This morning I read this wonderful op-ed piece by Eugene Robinson of the Washington Post. I've been sitting on a post about it the rest of the day, trying to work up exactly what sort of commentary I'd like to run on it. The problem is, no matter what I think, no matter what I write, I can't seem to add to the post. So, instead, let me just encourage you: If you haven't read this, please do. Here's an excerpt:
What's unpatriotic is pretending that the past never happened. What's unpatriotic is failing to acknowledge that we've struggled with race for nearly 400 years. What's unpatriotic is relegating "black history" to the month of February when, really, it's American history, without which this nation could never be what it is today.
Like every citizen of every nation in the world, we live in a deeply flawed country. To say this, and to point out the flaws in our nation as they arise, isn't unpatriotic. It is, rather, the deepest act of patriotism we can engage in: to love our country enough to hope and strive for the best in it.
To claim that we already are who and what we ought to be is to deny the reality of our present and our past, and thus to trap us in a pattern of deeply engrained sin. To hold us in perpetual bondage to the mistakes we've made but won't admit to. To leave us forever clinging to a pattern of behavior that creates a great deal of suffering.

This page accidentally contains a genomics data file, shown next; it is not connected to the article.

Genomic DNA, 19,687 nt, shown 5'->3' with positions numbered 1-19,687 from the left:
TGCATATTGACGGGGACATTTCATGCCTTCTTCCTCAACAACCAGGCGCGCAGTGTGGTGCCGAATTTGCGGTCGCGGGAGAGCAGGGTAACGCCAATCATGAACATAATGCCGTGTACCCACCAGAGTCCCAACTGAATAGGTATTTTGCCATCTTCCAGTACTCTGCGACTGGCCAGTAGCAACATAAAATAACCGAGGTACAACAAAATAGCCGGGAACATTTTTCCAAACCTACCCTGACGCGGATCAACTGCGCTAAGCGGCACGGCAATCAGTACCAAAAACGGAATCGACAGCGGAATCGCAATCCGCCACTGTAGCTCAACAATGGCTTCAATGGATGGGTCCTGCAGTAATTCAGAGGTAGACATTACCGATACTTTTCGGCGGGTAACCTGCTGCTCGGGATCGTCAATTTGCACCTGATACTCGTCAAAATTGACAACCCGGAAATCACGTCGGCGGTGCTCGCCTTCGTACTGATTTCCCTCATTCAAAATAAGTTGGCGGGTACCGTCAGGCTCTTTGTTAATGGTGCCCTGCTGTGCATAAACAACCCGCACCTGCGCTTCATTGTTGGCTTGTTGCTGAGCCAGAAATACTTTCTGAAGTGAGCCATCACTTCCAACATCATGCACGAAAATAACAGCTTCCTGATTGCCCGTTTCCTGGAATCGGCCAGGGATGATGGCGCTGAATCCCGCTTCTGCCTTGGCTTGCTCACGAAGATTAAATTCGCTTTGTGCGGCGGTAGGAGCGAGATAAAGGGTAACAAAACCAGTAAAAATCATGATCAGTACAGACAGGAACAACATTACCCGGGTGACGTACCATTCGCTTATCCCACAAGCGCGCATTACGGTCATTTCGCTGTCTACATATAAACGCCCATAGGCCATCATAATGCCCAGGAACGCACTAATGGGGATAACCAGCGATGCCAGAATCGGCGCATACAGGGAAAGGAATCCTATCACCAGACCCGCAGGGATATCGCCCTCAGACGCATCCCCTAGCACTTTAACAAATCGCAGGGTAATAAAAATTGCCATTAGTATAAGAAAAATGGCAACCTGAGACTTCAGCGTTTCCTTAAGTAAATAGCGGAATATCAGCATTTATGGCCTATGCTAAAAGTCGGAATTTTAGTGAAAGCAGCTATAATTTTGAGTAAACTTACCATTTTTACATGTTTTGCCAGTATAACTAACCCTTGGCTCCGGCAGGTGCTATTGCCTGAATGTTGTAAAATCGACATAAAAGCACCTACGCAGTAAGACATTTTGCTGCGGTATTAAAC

To refuse to admit that we've got problems is ultimately deeply pessimistic, because it is to refrain from hoping that we will ever be able to address those problems that we're afraid to admit exist.
Racism is one of those problems, a quintessentially but not uniquely American sin. As a nation we were built on the foundation of racism, constructed by slaves on land taken from an almost exterminated indigenous population. This racism is a part of our genetic inheritance. It is in the water we drink. It is in the air we breathe. And to say it isn't there is not only to deny the obvious, it is to remain captive to it.
Anyway, especially for those readers here who are, like me, white, please read and seriously consider what Robinson has to tell us about the patriotism of black Americans, the victims of a quintessentially American sin.
And, whether you intend to vote for Barack Obama or not, ask yourself why he must demonstrate a patriotism that would be assumed in any other candidate for the presidency of the United States.
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